The medications used to manage IBD (such as corticosteroids) can disrupt sleep. Disturbed sleep can also trigger the body’s immune system and lead to inflammation which can exacerbate colitis and have a negative effect on sleep. The authors of the review reported that sleep quality may be a modifiable risk factor that can prevent IBD flares and melatonin may improve sleep by reducing inflammation.

Shift worker repairing street light

Colorectal cancer and sleep

The article highlighted research that found those who got fewer than six hours of sleep per night had an almost 50 percent increased risk of benign colorectal tumors compared to those who got at least seven hours of sleep. Another study found that those who worked rotating night shifts at least three nights per month for at least 15 years were at an increased risk for colorectal cancer.

Tired worker falling asleep on job.

The link between colorectal cancer and sleep

Insufficient sleep (typically fewer than six hours) and excessive sleep (typically more than nine hours) have both been linked to an increased risk of colon cancer and this is thought to be linked — again — to the influence of inflammatory cytokines. Short and long sleep durations are also associated with obesity which is a known risk factor for colorectal cancer.

A fatty liver with cell close-up.

Liver disease and sleep

Researchers pointed to studies that found one-third of nonalcoholic individuals with liver disease reported sleep difficulties and that 63 percent of those with chronic hepatitis C infection had sleep disturbances. The authors also pointed out that OSA may lead to an increase in fat accumulation in the liver, leading to nonalcoholic fatty liver disease.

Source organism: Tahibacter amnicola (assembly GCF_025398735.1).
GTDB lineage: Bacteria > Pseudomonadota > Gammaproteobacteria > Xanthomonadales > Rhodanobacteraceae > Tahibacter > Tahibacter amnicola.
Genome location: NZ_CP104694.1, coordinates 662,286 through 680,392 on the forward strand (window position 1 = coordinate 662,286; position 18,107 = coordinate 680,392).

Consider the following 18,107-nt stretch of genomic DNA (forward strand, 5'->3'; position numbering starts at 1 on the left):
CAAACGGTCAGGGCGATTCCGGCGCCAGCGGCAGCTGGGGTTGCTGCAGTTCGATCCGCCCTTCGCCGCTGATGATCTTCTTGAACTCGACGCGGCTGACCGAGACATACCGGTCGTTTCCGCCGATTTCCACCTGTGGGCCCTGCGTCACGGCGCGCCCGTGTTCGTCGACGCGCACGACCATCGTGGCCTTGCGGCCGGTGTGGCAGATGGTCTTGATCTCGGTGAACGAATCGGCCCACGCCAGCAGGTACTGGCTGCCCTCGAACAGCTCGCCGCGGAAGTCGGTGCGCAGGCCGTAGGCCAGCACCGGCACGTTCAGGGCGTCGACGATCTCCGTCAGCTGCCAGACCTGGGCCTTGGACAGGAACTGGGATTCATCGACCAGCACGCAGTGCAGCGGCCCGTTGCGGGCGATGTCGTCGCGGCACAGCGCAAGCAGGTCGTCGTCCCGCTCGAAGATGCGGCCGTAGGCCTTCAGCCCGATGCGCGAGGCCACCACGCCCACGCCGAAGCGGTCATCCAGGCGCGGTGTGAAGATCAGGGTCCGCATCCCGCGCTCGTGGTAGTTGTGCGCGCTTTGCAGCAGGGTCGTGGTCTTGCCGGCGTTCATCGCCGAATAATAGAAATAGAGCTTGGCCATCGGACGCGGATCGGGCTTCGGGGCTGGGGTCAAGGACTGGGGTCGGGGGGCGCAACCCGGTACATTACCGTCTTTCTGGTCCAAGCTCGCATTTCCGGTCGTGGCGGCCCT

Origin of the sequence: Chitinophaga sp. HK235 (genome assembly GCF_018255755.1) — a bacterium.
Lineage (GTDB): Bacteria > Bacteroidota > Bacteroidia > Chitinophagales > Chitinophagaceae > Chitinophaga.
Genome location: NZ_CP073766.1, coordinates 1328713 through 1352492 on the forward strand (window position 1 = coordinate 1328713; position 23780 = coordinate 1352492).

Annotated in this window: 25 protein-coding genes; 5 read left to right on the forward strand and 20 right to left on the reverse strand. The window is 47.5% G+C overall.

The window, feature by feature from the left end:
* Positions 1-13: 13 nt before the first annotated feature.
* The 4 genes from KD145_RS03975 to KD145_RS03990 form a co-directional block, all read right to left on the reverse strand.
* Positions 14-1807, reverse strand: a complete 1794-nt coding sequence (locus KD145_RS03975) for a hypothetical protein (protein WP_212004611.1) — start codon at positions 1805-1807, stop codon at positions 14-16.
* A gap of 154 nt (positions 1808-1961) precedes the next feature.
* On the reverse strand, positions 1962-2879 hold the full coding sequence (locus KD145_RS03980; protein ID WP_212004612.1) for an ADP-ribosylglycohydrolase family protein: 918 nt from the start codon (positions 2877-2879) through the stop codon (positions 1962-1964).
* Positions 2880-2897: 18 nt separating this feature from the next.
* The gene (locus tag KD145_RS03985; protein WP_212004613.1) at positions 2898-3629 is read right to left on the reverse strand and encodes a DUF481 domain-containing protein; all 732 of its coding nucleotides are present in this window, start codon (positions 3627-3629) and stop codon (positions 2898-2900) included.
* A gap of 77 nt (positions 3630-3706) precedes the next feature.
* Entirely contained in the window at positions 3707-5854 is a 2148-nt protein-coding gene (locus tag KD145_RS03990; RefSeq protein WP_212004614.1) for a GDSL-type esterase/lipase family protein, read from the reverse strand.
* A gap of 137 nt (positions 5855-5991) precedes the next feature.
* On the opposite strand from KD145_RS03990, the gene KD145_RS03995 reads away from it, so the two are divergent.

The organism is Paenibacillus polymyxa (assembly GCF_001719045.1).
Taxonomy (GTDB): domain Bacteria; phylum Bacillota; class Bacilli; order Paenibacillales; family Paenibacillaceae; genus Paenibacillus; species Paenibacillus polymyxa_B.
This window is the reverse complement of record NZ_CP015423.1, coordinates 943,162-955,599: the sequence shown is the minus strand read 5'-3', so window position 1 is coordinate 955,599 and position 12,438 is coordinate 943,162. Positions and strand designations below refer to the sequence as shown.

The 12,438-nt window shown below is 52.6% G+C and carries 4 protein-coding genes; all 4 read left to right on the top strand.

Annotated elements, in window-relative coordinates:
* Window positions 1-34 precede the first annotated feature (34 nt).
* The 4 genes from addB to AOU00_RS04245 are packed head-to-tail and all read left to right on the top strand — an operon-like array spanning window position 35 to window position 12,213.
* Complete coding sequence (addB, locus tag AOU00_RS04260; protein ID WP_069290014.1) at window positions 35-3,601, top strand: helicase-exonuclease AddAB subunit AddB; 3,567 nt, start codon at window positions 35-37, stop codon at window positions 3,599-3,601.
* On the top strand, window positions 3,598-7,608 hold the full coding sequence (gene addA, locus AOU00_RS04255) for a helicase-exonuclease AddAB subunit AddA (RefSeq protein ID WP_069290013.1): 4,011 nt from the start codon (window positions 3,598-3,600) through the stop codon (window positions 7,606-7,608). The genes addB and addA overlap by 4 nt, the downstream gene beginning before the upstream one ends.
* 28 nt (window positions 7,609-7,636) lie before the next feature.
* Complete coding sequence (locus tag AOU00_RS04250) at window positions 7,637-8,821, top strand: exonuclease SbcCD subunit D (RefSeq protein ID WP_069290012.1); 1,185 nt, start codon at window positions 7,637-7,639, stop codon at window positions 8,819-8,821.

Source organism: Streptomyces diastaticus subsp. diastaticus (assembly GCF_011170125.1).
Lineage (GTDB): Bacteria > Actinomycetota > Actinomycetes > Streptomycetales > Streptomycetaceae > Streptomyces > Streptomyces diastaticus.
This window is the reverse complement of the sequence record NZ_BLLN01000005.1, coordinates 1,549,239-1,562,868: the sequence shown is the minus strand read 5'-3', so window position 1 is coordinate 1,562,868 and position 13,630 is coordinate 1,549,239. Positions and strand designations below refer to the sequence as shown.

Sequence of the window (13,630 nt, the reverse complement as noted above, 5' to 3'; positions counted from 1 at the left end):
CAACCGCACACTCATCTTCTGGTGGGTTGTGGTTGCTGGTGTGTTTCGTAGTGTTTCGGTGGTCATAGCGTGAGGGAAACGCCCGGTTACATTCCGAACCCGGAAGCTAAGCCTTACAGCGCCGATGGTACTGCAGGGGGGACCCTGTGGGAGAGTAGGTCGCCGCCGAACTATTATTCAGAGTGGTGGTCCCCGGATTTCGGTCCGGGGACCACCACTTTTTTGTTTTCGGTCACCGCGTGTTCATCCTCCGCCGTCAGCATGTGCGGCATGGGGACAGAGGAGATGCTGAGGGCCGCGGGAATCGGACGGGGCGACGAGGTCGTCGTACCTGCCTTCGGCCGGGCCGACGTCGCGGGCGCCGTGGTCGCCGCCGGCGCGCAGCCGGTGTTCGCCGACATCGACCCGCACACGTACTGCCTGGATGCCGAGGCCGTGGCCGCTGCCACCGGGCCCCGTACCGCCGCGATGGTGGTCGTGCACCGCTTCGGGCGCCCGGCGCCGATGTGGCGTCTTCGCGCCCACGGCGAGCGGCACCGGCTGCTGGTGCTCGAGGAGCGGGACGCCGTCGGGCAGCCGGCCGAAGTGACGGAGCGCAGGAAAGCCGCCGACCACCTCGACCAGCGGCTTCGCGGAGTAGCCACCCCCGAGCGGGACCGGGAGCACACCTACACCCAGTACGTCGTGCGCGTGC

Circadian rhythm concept, clocks spinning around sleeping woman.

The link between liver disease and sleep

Studies have found sleep is affected by chronic liver disease complicated by hepatic encephalopathy (the altered state of mind caused by liver failure) and liver disease without the presence of hepatic encephalopathy. The authors of the review suggested that cirrhosis can affect function in the area of the brain that regulates our circadian rhythm and this explains the sleep disruption associated with liver disease.

Patient talking to gastroenterologists about sleep issues.

Addressing the issue of sleep and gastrointestinal health

The authors concluded their review by suggesting that since obesity plays a significant role in many gastrointestinal diseases and is also linked to sleep issues such as sleep apnea, focusing on weight reduction may improve gastrointestinal symptoms and sleep quality. They also stated that since control of gastrointestinal issues can improve sleep, it is important for gastroenterologists to investigate a patient’s sleep history to ensure better patient care.

Martin Reed
Meet Our Writer
Martin Reed

Martin is the creator of Insomnia Coach, an eight-week course that combines online sleep education with individual sleep coaching. His course helps clients improve their sleep so they can enjoy a better life with more energy and start each day feeling happy, healthy, rested, and refreshed. Martin also runs a free sleep training course that has helped over 5,000 insomniacs. He holds a master’s degree in health and wellness education and studied clinical sleep health at the University of Delaware.